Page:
A Storm Brewing In The Bahamas
The island was aware of the day I was leaving my trip to The Bahamas behind. It tried to stop me—told me I’d be gone too quick. A flash of lightning flickered above the turquoise water, although, the more clouds that came, the more indigo ink began to pour into the waves. The thunder rumbled not far behind. The wind picked up around me—it was powerful.
I sat underneath the cabana on the beach in front of the house I’d called home for the past week. Taking a swig of my iced almond milk latte, I watched the storm rumble toward me across the ocean. I couldn’t believe my time was over. After all, my trip to The Bahamas began just 5 days ago. I had never been on a trip to The Bahamas before, just heard crazy stories about celebrities and tropical pigs and, well, Pablo Escobar if I’m being honest.
Taking A Vacation Vs. Taking A Trip To The Bahamas
Some people are fine just visiting a place like this through resorts: All-you-can-eat-and-drink, pool parties with people who speak their language and Instagram pictures to prove they left the country. That’s fine and all, but I’m not so sure I could ever be one of these people.
While lying by the crowded pool, I would be thinking about all of the secluded beaches nearby I’d rather go to, like the Tropic of Cancer Beach. While grabbing a comped drink, I’d be dreaming of all of the local dive bars and the stories they hold within their dusted walls. Even if dinner was included with my stay, I’d be thinking about all of the local cuisine outside of the resort’s secured gates that I would never get the chance to try if I didn’t just step out into the real world.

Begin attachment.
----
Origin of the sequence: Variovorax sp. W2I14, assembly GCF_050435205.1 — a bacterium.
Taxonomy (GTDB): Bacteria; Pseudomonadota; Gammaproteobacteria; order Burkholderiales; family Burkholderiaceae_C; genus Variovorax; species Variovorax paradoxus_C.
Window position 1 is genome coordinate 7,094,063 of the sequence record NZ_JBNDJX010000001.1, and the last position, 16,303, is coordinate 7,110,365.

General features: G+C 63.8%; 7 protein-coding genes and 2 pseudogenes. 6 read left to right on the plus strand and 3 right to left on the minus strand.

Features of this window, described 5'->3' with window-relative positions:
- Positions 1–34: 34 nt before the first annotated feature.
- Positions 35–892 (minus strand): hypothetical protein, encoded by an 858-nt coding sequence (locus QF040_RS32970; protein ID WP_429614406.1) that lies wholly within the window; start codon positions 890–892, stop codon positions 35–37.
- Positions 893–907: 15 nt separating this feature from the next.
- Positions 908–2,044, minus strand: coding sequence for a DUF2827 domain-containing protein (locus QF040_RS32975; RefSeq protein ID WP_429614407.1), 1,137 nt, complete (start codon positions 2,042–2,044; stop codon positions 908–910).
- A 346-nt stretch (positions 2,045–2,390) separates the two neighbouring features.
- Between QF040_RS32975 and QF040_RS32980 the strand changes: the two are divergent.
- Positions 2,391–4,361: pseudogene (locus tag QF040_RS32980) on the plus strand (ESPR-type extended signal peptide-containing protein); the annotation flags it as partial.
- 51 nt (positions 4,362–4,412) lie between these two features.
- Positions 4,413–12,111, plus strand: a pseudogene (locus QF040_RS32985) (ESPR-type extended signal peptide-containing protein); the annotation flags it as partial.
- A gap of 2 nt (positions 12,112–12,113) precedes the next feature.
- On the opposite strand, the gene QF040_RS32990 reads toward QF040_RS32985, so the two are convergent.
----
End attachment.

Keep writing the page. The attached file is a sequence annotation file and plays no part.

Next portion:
This is the difference between traveling and taking a vacation. I don’t remember the last time I told someone that I was on vacation. I simply say, “I’m traveling.” To me, calling it a vacation would mean that I had something I needed to take a vacation from: Work, school, home, whatever. However, saying that I am traveling, simply means that I am exploring somewhere outside of where I normally am. I will be taking in the local culture and trying the new cuisine and seeing what my short-term home will look like, but here’s the thing:
Every time you travel, you trade a little piece of yourself.
Making Memories In The Bahamas
Not only are you leaving a memory behind for the locals to look back on, but you’re bringing a tenfold of memories back on the plane with you. I can no longer look at a dessert menu without dreaming of that Guava Duff from Big D’s. Every time someone says Domino’s, I’m not thinking of the American pizza. I’m back in that moment at T’n’T with a Kalik beer in hand, watching a group of Bahamians that grew up together prove their skills for probably the umpteenth time with a set of dominoes.
Maybe you take back small pieces like this, or maybe you take back the bigger picture. Either way, wherever you go, you’re exchanging these core memories for another and I think that’s a beautiful thing.
So, next time, when you think about taking a trip to The Bahamas, let me interest you in Great Exuma. It’s a small island, not known to most tourists. It’s full of conch fritters, starry nights and lots of laughs over at T’n’T and I can guarantee you, that you’ll go home with another memory.
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